The existing Proposition 65 regulations establish general criteria for providing “clear and reasonable” warnings, including general message content and approved warning methods. These “safe harbor” messages and methods are considered clear and reasonable by OEHHA, the lead agency for implementation of Proposition 65.

OEHHA is proposing to repeal the requirement for a “safe harbor” message and replace it with a warning program that has two components: (1) a pre-exposure warning and (2) a web-based process for providing additional information. It would apply to all warnings for exposures to listed chemicals, whether from consumer products (including foods, alcoholic beverages, drugs and medical devices), environmental sources or in occupational settings. The proposal also redefines “consumer product” to include “food.”

The pre-exposure warning (that is, signage) would have the following minimum required elements: the word, “WARNING,” in all capital letters; the phrase, “will expose you to;” disclosure of any of 12 specified chemicals, if the subject of the warning; and a link to a new OEHHA website. Additionally, warnings for consumer products other than food, occupational and environmental exposures would be required to include the standard Globally Harmonized System pictogram for toxic hazards.

The 12 substances that OEHHA has proposed to be included in Proposition 65 warning statements are acrylamide, arsenic, benzene, cadmium, chlorinated tris, 1,4,-dioxane, formaldehyde, lead, mercury, phthalates, tobacco smoke and toluene. The list of chemicals required to be included in the warning statements may be expanded over time.

The proposed regulation also would require businesses that provide Proposition 65 warnings for any listed chemical to provide OEHHA specified information about that chemical. This information would be available to the public via the new OEHHA website, located at www.P65Warnings.ca.gov. The information that businesses would be required to provide includes: (1) the anticipated route(s) or pathways of exposure; (2) the anticipated level of human exposure, if known; (3) ways to minimize or eliminate exposure; and (4) the manufacturer’s contact information.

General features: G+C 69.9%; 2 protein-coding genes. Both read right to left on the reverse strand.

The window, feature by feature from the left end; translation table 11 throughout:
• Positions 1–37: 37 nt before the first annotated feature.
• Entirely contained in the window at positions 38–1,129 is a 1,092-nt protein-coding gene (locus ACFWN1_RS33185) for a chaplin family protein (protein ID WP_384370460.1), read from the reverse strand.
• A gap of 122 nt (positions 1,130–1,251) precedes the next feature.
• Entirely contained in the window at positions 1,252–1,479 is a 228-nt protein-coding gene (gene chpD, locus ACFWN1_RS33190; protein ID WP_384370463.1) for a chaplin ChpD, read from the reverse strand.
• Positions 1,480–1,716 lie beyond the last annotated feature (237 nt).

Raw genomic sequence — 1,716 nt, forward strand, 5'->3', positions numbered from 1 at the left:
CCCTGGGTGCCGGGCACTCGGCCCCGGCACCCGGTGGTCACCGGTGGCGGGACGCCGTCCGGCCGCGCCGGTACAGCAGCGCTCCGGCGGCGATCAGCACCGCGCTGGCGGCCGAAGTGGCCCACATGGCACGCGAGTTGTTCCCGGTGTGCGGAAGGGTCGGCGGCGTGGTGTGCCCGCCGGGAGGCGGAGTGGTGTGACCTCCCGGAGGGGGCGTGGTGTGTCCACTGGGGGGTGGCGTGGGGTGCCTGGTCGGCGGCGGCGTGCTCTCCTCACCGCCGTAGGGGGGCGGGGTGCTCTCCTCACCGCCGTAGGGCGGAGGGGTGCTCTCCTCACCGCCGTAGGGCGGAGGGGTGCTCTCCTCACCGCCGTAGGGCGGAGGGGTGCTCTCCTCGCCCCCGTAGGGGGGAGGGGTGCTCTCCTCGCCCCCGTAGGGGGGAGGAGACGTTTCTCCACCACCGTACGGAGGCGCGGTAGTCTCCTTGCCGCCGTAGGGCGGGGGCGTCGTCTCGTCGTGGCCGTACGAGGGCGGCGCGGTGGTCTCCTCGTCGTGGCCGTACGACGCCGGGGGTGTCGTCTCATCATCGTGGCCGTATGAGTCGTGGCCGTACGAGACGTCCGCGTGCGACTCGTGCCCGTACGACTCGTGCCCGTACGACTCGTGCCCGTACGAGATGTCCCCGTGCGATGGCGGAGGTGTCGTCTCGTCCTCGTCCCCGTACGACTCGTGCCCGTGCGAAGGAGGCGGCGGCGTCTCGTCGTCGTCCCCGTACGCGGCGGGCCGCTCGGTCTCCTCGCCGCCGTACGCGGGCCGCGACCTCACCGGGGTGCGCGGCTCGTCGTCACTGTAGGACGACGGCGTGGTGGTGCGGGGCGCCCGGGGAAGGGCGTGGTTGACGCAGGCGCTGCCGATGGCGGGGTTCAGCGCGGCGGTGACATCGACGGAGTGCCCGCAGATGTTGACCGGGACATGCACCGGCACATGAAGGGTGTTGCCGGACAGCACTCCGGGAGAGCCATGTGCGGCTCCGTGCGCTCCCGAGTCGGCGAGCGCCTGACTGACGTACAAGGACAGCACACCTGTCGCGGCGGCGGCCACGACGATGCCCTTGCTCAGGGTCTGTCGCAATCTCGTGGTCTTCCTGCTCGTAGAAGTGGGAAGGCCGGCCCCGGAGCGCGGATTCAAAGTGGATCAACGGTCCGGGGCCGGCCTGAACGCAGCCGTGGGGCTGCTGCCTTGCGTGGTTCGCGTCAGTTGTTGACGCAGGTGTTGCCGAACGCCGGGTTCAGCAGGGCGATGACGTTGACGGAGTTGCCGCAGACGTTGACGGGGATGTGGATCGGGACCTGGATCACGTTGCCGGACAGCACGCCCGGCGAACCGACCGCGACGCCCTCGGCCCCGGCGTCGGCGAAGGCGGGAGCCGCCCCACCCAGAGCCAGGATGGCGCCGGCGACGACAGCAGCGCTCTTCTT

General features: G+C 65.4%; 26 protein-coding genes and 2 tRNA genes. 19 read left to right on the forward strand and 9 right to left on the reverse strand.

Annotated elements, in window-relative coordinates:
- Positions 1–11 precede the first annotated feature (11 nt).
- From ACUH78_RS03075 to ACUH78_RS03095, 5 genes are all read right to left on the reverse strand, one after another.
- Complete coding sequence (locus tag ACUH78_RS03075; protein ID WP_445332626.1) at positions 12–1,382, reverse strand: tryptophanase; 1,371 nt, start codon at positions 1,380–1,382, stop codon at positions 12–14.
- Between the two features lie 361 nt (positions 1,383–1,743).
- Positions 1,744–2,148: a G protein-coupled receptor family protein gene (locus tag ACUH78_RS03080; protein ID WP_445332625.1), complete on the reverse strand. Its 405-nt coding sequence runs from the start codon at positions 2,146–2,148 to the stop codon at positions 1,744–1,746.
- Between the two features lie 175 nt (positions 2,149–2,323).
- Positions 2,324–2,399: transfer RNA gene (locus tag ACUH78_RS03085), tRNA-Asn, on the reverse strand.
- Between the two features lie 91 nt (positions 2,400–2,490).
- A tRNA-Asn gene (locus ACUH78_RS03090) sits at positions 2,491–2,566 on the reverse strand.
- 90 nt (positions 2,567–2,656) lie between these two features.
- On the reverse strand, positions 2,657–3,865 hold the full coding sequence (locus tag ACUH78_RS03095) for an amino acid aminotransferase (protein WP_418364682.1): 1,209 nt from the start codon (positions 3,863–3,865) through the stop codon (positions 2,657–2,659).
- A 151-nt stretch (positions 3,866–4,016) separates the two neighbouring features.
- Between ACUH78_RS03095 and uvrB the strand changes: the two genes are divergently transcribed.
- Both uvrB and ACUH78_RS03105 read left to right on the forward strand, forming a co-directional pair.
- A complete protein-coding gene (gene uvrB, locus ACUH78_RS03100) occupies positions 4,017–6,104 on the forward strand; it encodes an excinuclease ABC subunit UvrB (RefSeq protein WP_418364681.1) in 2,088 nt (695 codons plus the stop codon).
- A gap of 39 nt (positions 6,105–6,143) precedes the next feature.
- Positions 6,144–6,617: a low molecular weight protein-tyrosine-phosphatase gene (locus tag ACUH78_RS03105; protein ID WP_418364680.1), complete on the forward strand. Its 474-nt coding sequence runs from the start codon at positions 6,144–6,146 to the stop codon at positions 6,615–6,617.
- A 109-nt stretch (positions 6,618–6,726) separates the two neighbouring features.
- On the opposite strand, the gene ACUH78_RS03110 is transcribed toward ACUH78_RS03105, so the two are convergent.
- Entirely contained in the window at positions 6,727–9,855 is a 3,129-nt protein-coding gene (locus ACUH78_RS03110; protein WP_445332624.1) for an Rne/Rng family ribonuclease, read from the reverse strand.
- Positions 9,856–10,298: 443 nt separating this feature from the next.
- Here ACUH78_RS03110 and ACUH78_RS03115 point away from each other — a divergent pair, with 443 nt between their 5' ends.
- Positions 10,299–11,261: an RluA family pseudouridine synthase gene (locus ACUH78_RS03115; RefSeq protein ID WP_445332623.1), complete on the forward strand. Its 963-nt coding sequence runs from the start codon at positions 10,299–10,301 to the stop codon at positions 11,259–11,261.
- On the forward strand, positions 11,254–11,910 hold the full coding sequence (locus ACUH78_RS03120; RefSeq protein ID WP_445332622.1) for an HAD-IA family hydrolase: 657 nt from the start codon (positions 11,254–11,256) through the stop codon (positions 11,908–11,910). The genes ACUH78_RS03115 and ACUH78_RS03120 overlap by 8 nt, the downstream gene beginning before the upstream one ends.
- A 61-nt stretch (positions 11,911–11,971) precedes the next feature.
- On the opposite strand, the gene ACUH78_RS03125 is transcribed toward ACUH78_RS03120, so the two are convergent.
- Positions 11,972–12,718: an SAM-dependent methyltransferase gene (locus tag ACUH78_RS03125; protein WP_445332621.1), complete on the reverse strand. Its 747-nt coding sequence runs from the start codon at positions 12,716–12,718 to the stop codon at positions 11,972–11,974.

The proposal clarifies the responsibilities of product manufacturers and distributors, as compared to retail sellers. In particular, it specifies that “providing clear and reasonable warning for consumer products, including food, is the primary responsibility of the product manufacturer, producer, distributor or packager.” However, retail sellers would be responsible for placement and maintenance of warnings other than those on product labels. Retailers with less than 25 employees can avoid a penalty if they correct signage within 24 hours and they were previously in compliance.

OEHHA had indicated that it planned to propose a formal regulation in the early summer of 2014 and adopt a final regulation in the early summer of 2015. However, on May 3, 2014, OEHHA extended the comment period on the potential amendments from May 14 to June 13. For more information, see www.oehha.ca.gov/prop65/warnings.

Digital printing enables a closer relationship with consumers

Digital printing enables a  closer relationship with  consumers
The prototype, a digitally printed package for Hovis bread, was designed to “be quite quirky because Hovis is kind of a quintessentially British bread,” says Silas Amos of design firm JKR. “It’s using an abstracted Union Jack with different colors on it."

Coca-Cola’s campaign in 2013 of printing popular names on soda-bottle labels showed the power of digital printing for brand marketing.

New developments announced at the mid-May interpack show in Dusseldorf, Germany, continue to advance the applications for mass-customization packaging, and make it easier for brand owners to implement personalization on their packaging line.